Three public-safety answering points (PSAPs) in San Bernadino County, Calif., have realized considerable operational and financial benefits by linking their call centers via a single phone system and leveraging the interoperable capabilities of the latest VESTA/Sentinel 4 system from Cassidian Communications, according to officials from the three PSAPs.

All three PSAPs—Valley Control Center (VCC), Desert Control Center (DCC) and the consolidated fire dispatch center (CONFIRE)—used a VESTA/Sentinel system previously, so they jumped at the opportunity to test the most recent release of the system while seeking to enhance their interoperability, according to VCC communications manager Cyndee Freeman.

“The system had everything we wanted out of it,” Freeman said during an interview with IWCE’s Urgent Communications. “We wanted the interoperability. We wanted our dispatchers at either of the sheriff sites to be able to log on and take calls, because we have a lot of overtime at both centers. So, if we had an issue where I was down a couple of positions and Desert had a couple of extra, they could log on as my dispatchers, and vice versa. So, it was cost saver in that way.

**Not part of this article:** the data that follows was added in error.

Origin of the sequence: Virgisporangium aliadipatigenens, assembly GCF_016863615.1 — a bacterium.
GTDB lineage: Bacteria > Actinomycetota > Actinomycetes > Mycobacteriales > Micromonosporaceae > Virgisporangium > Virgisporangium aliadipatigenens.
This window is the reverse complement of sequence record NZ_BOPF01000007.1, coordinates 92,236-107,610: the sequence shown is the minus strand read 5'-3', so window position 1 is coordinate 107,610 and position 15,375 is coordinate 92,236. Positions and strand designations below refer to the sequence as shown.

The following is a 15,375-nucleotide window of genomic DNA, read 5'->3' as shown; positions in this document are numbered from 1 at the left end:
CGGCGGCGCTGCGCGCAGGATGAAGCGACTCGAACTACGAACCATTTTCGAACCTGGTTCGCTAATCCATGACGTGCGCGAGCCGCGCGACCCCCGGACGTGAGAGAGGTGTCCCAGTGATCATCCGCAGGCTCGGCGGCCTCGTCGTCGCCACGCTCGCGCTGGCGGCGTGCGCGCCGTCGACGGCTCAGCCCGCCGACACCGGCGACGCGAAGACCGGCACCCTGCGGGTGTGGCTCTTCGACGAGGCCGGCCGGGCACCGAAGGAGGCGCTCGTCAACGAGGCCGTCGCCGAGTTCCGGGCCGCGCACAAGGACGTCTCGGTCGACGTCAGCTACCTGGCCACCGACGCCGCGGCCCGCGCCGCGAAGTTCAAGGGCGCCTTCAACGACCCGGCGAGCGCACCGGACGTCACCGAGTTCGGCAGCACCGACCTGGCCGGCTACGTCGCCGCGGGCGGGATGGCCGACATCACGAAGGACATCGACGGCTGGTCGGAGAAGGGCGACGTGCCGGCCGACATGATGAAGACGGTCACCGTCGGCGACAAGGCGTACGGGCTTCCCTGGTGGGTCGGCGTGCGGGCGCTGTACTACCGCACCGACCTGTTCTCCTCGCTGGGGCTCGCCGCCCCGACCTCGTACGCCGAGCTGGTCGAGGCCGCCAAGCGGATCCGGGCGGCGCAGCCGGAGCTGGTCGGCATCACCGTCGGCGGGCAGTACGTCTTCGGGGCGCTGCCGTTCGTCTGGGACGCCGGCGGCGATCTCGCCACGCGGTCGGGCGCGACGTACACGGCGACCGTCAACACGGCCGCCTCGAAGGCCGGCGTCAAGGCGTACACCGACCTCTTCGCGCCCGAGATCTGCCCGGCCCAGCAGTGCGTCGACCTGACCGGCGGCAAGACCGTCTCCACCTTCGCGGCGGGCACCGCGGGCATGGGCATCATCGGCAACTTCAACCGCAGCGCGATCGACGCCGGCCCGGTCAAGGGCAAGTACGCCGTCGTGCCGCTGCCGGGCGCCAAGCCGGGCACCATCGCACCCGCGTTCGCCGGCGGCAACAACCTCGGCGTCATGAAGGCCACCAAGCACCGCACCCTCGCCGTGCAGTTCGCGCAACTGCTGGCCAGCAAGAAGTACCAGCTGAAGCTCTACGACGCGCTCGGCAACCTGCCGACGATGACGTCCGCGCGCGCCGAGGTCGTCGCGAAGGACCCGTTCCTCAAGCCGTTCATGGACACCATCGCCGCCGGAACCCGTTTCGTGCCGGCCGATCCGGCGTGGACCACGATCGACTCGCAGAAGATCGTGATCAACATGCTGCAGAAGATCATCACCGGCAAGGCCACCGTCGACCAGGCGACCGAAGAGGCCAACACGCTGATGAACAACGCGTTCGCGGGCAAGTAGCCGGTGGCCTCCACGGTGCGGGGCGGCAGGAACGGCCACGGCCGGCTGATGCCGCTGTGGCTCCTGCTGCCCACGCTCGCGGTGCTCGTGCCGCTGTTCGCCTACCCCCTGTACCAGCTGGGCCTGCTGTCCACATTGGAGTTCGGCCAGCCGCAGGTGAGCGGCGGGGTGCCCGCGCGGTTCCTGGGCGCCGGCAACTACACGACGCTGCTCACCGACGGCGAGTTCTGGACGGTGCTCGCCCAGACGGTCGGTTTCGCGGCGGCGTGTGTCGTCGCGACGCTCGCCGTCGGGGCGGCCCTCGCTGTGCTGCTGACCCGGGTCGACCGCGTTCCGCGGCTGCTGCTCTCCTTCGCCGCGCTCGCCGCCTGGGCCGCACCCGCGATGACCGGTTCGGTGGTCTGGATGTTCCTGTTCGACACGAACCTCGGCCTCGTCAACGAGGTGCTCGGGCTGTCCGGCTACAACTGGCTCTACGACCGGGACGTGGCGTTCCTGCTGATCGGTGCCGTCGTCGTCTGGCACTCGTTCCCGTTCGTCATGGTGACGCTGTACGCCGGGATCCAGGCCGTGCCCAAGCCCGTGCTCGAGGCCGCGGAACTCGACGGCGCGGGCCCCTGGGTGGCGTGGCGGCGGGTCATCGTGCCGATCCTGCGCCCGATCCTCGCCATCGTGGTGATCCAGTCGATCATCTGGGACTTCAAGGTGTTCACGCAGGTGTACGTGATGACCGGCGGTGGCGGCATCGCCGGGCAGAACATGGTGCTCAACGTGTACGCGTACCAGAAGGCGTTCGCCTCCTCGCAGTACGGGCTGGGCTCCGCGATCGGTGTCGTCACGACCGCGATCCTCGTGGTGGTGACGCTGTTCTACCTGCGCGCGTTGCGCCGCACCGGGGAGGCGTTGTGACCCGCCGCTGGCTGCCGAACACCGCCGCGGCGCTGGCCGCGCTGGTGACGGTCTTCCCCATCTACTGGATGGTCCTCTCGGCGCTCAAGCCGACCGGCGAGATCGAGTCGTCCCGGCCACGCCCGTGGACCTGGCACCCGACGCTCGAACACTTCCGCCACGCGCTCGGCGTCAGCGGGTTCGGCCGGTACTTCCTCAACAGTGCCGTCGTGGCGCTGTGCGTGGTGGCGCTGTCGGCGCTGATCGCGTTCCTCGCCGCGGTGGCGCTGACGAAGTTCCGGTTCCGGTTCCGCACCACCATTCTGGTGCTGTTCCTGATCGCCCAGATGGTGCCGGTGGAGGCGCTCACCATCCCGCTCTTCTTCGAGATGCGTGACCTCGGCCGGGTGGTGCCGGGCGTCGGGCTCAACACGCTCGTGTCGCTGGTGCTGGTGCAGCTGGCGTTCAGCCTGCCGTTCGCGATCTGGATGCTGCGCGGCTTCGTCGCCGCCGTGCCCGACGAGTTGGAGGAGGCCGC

“Before, when there was overtime, our dispatchers would have to drive up there.”

This capability is especially helpful in San Bernadino County, which covers 23,000 square miles and geographically is the largest county in the continental U.S., said Ron Dunn, DCC communications manager.

“Our centers are separated by approximately 40 miles each, so it is nice that—if I have some overtime up in the Desert—one of [Freeman’s] dispatchers at her center, 40 miles away, can sign in under one of my Desert control logons and still answer my telephone calls,” Dunn said. “The good thing about that is that my center still gets the stats for those calls.”

This location flexibility is also helpful to the county’s fire dispatch operations, which was able to add a backup center to its operations because of the capabilities included in the new system, according to Brian Acosta, CONFIRE communications manager and the county 911 coordinator.

“My operators can go to my backup facility, which may be much closer to where they live, in an emergent need,” Acosta said. “And they can log in and start taking calls, versus having to drive that extra 40 minutes to get down to my center to actually log in from the Valley. That’s a huge plus for me, because I can have operators up and running in a manner of minutes from their home, because they live closer to my backup center.”